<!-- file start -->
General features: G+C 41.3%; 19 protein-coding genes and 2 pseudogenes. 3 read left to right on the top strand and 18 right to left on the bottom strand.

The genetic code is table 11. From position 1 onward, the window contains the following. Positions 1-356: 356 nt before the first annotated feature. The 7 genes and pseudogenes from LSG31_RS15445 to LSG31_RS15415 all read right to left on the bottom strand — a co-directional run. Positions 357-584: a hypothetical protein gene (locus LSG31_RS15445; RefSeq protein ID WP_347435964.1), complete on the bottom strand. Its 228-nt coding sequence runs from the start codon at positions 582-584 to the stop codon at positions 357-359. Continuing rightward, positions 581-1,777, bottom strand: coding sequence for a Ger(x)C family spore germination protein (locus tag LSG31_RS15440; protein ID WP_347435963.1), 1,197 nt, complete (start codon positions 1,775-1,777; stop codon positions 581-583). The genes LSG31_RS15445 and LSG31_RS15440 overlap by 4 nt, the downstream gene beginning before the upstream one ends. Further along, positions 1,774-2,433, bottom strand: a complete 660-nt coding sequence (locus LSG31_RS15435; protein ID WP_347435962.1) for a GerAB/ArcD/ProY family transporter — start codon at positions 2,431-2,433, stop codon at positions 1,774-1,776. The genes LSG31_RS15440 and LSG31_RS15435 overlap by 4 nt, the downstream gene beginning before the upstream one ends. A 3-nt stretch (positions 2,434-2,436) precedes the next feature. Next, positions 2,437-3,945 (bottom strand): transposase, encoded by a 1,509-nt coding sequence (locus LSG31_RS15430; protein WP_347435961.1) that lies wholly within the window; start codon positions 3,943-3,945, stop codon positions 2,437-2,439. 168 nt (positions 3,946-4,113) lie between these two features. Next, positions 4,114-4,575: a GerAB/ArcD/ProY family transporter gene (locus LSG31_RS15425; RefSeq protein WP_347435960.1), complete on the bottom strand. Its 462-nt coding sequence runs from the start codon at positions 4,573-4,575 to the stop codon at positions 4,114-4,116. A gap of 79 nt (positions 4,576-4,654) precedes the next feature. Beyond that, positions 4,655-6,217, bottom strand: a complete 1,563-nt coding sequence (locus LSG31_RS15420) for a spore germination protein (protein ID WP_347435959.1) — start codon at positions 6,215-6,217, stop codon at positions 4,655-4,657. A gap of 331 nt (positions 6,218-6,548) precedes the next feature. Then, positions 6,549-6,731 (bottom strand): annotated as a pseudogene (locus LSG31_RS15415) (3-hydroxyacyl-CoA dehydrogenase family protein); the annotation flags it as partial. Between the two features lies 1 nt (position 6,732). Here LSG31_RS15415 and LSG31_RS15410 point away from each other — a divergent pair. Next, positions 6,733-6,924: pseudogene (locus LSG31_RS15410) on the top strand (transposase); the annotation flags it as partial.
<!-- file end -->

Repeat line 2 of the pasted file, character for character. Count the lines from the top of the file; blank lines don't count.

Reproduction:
The genetic code is table 11. From position 1 onward, the window contains the following. Positions 1-356: 356 nt before the first annotated feature. The 7 genes and pseudogenes from LSG31_RS15445 to LSG31_RS15415 all read right to left on the bottom strand — a co-directional run. Positions 357-584: a hypothetical protein gene (locus LSG31_RS15445; RefSeq protein ID WP_347435964.1), complete on the bottom strand. Its 228-nt coding sequence runs from the start codon at positions 582-584 to the stop codon at positions 357-359. Continuing rightward, positions 581-1,777, bottom strand: coding sequence for a Ger(x)C family spore germination protein (locus tag LSG31_RS15440; protein ID WP_347435963.1), 1,197 nt, complete (start codon positions 1,775-1,777; stop codon positions 581-583). The genes LSG31_RS15445 and LSG31_RS15440 overlap by 4 nt, the downstream gene beginning before the upstream one ends. Further along, positions 1,774-2,433, bottom strand: a complete 660-nt coding sequence (locus LSG31_RS15435; protein ID WP_347435962.1) for a GerAB/ArcD/ProY family transporter — start codon at positions 2,431-2,433, stop codon at positions 1,774-1,776. The genes LSG31_RS15440 and LSG31_RS15435 overlap by 4 nt, the downstream gene beginning before the upstream one ends. A 3-nt stretch (positions 2,434-2,436) precedes the next feature. Next, positions 2,437-3,945 (bottom strand): transposase, encoded by a 1,509-nt coding sequence (locus LSG31_RS15430; protein WP_347435961.1) that lies wholly within the window; start codon positions 3,943-3,945, stop codon positions 2,437-2,439. 168 nt (positions 3,946-4,113) lie between these two features. Next, positions 4,114-4,575: a GerAB/ArcD/ProY family transporter gene (locus LSG31_RS15425; RefSeq protein WP_347435960.1), complete on the bottom strand. Its 462-nt coding sequence runs from the start codon at positions 4,573-4,575 to the stop codon at positions 4,114-4,116. A gap of 79 nt (positions 4,576-4,654) precedes the next feature. Beyond that, positions 4,655-6,217, bottom strand: a complete 1,563-nt coding sequence (locus LSG31_RS15420) for a spore germination protein (protein ID WP_347435959.1) — start codon at positions 6,215-6,217, stop codon at positions 4,655-4,657. A gap of 331 nt (positions 6,218-6,548) precedes the next feature. Then, positions 6,549-6,731 (bottom strand): annotated as a pseudogene (locus LSG31_RS15415) (3-hydroxyacyl-CoA dehydrogenase family protein); the annotation flags it as partial. Between the two features lies 1 nt (position 6,732). Here LSG31_RS15415 and LSG31_RS15410 point away from each other — a divergent pair. Next, positions 6,733-6,924: pseudogene (locus LSG31_RS15410) on the top strand (transposase); the annotation flags it as partial.